But Ruemmler said the investigators’ request for all internal White House communications about Solyndra — dating back to the first day of the Obama administration — “implicates long-standing and significant institutional Executive Branch confidentiality interests.”
“Encroaching upon these important interests is not necessary, however, because the agency documents the Committee has requested, which include communications with the White House, should satisfy the Committee’s stated objective — to ‘understand the involvement of the White House in the review of the Solyndra loan guarantee and the Administration’s support of this guarantee,'” Ruemmler added.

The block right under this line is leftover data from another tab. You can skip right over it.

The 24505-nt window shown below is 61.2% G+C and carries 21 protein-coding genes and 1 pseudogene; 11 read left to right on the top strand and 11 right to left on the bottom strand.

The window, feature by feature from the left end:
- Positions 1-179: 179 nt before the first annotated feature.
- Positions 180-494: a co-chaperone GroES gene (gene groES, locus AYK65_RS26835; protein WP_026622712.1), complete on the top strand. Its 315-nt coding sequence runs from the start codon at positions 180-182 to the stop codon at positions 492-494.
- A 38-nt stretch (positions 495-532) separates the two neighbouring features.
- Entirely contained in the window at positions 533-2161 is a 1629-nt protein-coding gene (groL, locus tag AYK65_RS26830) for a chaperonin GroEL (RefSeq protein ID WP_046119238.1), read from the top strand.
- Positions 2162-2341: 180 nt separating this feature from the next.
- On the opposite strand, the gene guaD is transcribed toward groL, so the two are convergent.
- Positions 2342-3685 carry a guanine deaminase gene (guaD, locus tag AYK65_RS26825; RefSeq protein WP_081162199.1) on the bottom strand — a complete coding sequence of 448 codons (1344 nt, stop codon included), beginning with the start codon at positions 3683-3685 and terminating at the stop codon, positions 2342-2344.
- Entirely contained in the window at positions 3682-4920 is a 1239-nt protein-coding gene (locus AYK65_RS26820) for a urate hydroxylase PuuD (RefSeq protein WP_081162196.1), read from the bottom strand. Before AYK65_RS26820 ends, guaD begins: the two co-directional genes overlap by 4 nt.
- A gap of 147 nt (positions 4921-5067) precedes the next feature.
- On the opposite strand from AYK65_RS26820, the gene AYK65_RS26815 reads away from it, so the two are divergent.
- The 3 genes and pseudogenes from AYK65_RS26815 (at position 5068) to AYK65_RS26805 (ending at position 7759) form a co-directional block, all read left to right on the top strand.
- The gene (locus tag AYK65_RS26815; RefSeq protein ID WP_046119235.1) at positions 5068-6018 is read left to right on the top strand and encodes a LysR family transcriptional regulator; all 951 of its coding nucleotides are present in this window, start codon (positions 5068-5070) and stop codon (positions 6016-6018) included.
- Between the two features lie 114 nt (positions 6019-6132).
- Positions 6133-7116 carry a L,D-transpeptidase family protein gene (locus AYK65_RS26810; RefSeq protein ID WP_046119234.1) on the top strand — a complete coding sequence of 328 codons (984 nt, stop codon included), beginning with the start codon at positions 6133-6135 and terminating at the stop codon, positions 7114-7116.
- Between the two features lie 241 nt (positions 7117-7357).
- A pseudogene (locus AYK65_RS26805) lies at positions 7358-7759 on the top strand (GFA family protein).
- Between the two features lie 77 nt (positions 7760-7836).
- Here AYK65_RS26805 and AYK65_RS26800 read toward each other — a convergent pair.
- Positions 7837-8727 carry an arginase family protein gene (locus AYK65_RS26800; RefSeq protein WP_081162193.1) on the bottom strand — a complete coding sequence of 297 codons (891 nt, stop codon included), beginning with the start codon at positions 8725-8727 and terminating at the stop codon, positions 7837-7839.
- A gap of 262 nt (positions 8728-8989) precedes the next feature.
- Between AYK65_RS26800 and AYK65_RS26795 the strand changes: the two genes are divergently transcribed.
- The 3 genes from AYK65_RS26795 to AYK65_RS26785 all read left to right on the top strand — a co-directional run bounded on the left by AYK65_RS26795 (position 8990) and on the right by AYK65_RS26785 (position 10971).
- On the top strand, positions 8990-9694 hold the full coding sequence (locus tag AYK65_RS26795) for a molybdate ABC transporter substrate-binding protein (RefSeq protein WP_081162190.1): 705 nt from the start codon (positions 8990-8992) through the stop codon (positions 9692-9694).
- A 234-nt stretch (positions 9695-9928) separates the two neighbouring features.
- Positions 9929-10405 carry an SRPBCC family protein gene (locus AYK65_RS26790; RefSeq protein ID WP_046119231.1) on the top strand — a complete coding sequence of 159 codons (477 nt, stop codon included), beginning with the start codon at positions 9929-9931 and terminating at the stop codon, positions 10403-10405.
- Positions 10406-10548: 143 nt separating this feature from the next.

. . . .
That should more than satisfy the likes of Cliff Stearns and Darrell Issa. After all, they were untroubled when Bush administration staffers used RNC accounts to skirt Freedom of Information Act and Presidential Records Act requirements. When millions of Bush White House emails (including those during the outing of covert CIA operative Valerie Plame) mysteriously went missing, Congressman Issa turned IT expert and declared they were accidentally destroyed as a result of a software problem. And when House Democrats pushed a resolution in September 2004 “seeking the names of individuals who worked behind closed doors with Vice President Cheney’s energy task force to craft the Bush administration’s national energy policy,” it was blocked by all 30 Republican members of the House Energy and Committee. Among the obstructionists were Reps. Issa and Stearns.